Brewing Controversy

By: Rob Symes
Never a stranger to controversy, the latest bone of contention came from left-field, and has left one Ottawa-area brewer still feeling the after-effects of a rather puzzling decision. Stalwart Brewing’s Dr. Feelgood IPA was due to go on sale through the Liquor Control Board of Ontario in January, but was pulled at the last minute after the retailer ruled that the beer label implied that the beer had special healing properties.
The offending can featured a snake coiled around a brewer’s paddle, and bears a striking resemblance to the Rod of Asclepius, an ancient Greek symbol often used in association with medicine and health care. It had previously been accepted by the board, and the reversal left the brewer in a state of shock and financially handicapped.
“There was a deep sense of disappointment, incredulity and helplessness among the partners”, says co-owner Adam Newlands “We didn’t take the decision personally, but we really felt it as a blow to our business. Among our fans, there was just disbelief that we still had laws “protecting“ us from being confused if a beer can design with particular symbolism was beer or something more than beer.”
The Canadian Medical Association appeared to agree. “While it’s not uncommon to see the Rod of Asclepius used in advertising, we trust that consumers will understand that alcoholic beverages are not medical products,” read a statement from the association. However, they also applied a caveat: “We recommend that medical symbols always be used accurately — even in humorous contexts — to avoid confusing or misinforming Canadian consumers.”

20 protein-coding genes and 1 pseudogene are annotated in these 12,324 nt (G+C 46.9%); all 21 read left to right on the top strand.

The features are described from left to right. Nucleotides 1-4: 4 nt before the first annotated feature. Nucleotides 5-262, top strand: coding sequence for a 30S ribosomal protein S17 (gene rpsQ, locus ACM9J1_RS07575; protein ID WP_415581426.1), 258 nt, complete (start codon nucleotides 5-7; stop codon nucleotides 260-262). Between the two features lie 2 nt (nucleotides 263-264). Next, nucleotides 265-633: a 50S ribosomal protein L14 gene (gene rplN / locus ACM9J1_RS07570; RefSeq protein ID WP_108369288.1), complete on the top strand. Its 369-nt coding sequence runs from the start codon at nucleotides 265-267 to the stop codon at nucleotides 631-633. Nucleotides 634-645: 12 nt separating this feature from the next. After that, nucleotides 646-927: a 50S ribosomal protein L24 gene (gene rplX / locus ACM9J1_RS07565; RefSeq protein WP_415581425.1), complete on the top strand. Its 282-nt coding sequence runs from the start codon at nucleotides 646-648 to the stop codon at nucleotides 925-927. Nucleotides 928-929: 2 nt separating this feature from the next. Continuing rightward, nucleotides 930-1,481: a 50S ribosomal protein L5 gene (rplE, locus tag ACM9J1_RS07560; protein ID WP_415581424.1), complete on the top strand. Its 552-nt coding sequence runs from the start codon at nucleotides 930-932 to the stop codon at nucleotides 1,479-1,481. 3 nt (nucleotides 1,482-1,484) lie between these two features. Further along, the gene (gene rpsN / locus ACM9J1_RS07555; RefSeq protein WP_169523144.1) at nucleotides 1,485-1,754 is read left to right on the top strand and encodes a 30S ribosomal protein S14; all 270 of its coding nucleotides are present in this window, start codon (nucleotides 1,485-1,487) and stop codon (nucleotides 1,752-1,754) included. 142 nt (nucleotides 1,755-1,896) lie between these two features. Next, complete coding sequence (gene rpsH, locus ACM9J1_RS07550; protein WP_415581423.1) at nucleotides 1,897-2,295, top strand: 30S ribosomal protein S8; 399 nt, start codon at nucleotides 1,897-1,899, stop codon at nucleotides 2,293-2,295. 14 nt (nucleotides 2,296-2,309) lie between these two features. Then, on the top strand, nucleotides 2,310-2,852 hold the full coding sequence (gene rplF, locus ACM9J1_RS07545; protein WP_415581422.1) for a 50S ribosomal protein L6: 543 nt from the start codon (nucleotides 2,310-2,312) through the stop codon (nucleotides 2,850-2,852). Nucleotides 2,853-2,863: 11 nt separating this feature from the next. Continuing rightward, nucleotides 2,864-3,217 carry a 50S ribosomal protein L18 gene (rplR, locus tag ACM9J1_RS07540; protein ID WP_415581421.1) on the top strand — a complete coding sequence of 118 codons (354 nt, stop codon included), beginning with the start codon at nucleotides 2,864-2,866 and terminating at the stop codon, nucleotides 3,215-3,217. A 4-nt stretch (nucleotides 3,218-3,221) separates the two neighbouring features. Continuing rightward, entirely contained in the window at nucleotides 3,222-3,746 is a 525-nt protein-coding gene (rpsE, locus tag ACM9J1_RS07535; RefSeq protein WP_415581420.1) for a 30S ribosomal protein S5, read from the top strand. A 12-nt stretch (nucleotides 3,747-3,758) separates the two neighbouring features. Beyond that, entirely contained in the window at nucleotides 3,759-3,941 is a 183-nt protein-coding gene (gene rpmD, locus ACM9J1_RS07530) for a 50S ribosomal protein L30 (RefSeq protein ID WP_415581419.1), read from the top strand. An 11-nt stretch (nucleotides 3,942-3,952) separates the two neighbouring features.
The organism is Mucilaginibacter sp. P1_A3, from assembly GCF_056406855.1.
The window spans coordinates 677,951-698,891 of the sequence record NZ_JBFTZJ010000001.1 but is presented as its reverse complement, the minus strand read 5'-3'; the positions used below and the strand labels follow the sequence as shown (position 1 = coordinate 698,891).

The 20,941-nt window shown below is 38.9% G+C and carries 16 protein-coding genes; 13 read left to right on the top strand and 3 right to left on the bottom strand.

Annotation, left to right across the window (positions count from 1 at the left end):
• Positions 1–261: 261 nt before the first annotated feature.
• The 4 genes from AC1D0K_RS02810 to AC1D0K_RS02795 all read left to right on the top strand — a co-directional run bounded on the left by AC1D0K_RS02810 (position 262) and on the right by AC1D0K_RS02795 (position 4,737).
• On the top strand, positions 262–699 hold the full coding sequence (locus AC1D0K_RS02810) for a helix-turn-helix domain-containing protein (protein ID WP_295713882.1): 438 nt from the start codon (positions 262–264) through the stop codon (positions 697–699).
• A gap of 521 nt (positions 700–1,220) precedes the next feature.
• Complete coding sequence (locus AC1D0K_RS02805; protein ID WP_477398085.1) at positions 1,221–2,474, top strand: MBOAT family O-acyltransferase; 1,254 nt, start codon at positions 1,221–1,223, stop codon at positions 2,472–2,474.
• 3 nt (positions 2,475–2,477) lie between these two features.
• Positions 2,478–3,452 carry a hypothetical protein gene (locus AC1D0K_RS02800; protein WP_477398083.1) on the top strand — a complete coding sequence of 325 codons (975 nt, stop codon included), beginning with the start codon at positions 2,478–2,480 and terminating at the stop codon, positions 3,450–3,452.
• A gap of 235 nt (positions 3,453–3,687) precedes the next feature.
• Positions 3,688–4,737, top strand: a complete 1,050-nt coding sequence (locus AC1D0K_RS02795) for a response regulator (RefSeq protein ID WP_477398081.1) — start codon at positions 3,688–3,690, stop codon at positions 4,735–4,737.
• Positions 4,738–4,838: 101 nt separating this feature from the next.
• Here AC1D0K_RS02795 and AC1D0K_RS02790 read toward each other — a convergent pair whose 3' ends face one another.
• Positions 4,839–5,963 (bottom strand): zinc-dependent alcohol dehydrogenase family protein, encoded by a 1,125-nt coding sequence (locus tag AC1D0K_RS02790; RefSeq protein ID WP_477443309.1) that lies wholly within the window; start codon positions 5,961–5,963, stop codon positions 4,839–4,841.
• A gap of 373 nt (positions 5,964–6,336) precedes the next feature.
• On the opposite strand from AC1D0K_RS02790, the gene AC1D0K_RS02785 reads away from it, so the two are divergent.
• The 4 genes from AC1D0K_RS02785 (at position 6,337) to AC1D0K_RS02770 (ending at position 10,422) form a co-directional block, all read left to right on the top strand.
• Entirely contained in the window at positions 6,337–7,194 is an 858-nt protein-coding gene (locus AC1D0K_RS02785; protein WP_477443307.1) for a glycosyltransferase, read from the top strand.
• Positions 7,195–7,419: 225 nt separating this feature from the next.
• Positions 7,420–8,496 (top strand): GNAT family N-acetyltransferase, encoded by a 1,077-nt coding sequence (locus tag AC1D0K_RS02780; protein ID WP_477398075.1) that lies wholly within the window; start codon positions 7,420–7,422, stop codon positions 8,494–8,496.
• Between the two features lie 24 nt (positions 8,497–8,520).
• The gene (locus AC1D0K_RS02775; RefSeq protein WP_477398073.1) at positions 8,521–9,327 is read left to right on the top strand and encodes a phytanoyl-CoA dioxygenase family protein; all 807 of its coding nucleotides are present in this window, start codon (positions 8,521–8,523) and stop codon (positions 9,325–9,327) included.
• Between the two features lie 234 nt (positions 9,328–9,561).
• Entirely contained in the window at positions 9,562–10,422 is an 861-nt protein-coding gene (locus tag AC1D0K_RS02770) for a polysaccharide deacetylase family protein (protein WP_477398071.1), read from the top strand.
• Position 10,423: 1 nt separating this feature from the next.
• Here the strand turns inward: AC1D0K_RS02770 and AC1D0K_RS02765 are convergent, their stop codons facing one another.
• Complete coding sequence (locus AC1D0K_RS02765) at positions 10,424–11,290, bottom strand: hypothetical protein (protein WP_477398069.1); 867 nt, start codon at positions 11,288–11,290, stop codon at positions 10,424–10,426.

Fortunately, the easily-confused public rallied around the beleaguered brewery and flocked to their Carleton Place location to show support. “One guy walked in bellowing ‘I’m here for a case of that illegal beer!’”, recalls Newlands. “There is a silver lining in that we still have people coming in months later for the first time having heard of us from the story.” However, the support from consumers and local restaurants hasn’t made up all of the lost ground. “We anticipate lost potential revenue to outweigh new gains at the moment, but we try not to dwell on the negative things and simply push past them,”
There’s no way on earth that this is the last controversy to hit the shelves in Canada, or not hit the shelves as the case may be, but the future is beginning to clear for Stalwart. Dr. Feelgood will remain on their shelves and at restaurants, but in the LCBO it will go by the name Snake Oil IPA, where it’s in the final stages of approval for re-listing. The brewery is also exploring the flexibility of the grocery store channel, but they’ve not given up on the LCBO.
“Future labels will be tested against potential misinterpretation to a greater degree before submission”, says a wary Newlands “We’ll also be worry about a similar thing happening again and not completely trust that an LCBO decision is final. The uncertainty is difficult to work with, admittedly, but we’ll just do our level best.”